Dübendorf - Electronic components are constantly becoming smaller and more powerful. This presents new challenges in the area of joining technology. The Swiss Federal Laboratories for Materials Science and Technology (Empa) is carrying out research into innovative nanostructured joining materials for microelectronics.

Posited some decades ago by Intel co-founder Gordon Moore, Moore’s Law states that the number of transistors in microprocessors doubles roughly every two years. His prediction remains valid to this day. However, this ongoing process of miniaturization also poses new challenges for conventional joining technologies. The Swiss Federal Laboratories for Materials Science and Technology (Empa) is carrying out research into new materials and processes with the aim of developing connecting joints for high-performance electronic components, further details of which can be found in a press release.

The researchers are working with silver nanopastes, i.e. materials consisting of silver nanoparticles. With this process, which is known as nano-joining, highly electrically and thermally conductive joints can be produced at significantly lower temperatures. “Here, we are replacing a classic soldering process with a sintering process”, explains Empa researcher Bastian Rheingans.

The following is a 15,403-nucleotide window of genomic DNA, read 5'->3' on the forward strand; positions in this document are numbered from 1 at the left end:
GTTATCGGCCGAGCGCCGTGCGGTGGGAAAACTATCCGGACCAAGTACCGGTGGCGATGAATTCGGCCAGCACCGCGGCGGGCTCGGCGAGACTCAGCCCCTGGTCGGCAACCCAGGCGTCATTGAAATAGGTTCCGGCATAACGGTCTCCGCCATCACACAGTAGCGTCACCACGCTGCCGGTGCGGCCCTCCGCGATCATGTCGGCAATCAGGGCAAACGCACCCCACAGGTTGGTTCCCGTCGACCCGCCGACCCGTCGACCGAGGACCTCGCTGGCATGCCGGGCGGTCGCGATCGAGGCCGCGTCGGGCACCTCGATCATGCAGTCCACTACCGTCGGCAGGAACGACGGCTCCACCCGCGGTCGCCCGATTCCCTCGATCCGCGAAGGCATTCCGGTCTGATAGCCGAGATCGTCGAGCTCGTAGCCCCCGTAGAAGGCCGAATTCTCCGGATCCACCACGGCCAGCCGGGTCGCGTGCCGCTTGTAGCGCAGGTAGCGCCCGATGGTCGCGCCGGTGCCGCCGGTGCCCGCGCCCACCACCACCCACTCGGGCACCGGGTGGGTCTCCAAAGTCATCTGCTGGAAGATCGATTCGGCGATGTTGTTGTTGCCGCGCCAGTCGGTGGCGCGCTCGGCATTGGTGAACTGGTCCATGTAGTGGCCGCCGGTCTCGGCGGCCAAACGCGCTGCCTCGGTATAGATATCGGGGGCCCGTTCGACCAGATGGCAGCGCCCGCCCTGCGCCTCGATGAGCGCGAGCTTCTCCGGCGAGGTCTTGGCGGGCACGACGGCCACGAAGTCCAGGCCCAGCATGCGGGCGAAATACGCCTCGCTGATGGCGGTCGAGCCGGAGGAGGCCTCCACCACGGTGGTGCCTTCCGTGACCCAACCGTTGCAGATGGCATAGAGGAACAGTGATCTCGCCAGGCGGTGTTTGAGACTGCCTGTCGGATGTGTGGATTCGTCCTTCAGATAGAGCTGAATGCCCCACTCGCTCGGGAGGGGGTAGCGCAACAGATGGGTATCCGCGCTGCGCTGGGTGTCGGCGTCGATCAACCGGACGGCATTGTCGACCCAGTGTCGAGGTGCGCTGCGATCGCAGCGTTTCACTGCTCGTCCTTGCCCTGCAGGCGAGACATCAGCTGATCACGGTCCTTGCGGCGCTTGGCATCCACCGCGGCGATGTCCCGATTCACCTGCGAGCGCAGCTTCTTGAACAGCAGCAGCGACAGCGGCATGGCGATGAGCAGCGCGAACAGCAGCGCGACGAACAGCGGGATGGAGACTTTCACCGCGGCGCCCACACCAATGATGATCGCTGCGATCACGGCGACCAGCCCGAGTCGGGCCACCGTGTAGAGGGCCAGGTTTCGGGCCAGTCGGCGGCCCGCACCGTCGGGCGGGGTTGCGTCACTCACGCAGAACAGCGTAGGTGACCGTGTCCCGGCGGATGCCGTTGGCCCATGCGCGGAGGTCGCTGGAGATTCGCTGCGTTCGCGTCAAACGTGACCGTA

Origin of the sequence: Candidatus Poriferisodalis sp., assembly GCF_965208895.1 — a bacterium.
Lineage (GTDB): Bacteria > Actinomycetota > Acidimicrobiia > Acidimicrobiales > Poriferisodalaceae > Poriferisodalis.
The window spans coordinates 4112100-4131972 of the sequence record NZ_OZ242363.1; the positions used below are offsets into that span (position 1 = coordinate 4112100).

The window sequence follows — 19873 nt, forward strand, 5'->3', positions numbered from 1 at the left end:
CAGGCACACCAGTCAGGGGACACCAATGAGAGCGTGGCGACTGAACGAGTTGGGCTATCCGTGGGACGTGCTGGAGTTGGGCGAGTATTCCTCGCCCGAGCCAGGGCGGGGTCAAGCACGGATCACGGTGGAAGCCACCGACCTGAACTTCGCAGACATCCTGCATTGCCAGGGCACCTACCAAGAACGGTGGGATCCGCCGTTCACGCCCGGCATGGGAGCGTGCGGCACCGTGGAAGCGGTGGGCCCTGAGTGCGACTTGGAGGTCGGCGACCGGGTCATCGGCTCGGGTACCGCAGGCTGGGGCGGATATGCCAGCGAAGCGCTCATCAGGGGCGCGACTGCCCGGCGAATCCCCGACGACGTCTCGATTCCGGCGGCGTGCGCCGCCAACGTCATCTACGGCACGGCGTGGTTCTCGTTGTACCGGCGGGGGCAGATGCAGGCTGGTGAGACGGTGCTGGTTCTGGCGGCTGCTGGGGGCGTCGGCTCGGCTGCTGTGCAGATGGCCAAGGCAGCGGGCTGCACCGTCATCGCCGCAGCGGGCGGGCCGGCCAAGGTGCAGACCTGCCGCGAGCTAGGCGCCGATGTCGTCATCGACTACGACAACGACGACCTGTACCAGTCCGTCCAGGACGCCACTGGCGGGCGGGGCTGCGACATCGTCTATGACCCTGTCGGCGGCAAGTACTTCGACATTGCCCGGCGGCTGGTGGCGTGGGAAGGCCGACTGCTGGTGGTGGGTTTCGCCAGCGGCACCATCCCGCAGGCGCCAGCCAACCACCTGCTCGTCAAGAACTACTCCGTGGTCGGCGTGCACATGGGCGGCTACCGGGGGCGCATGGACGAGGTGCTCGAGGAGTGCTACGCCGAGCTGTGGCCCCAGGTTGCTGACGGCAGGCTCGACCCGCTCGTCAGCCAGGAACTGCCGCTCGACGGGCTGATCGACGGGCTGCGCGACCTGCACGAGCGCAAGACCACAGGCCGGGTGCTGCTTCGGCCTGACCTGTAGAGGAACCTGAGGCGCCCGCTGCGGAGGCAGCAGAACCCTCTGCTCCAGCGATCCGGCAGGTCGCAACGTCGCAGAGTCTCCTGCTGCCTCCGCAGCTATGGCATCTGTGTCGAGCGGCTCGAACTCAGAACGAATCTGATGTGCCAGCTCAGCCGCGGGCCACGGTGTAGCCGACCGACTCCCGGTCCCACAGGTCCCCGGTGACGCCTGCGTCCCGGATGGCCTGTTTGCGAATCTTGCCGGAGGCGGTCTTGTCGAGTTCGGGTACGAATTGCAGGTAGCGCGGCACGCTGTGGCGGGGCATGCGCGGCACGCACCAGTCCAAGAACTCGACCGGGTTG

The scientists are also researching nanopastes with several components and nanomultilayer systems consisting of copper, silver, silver-copper and aluminum-silicon. This allows the properties of the joint to be optimized. Another method is the use of reactive foils as a local heat source, which can completely replace the conventional soldering oven. eb

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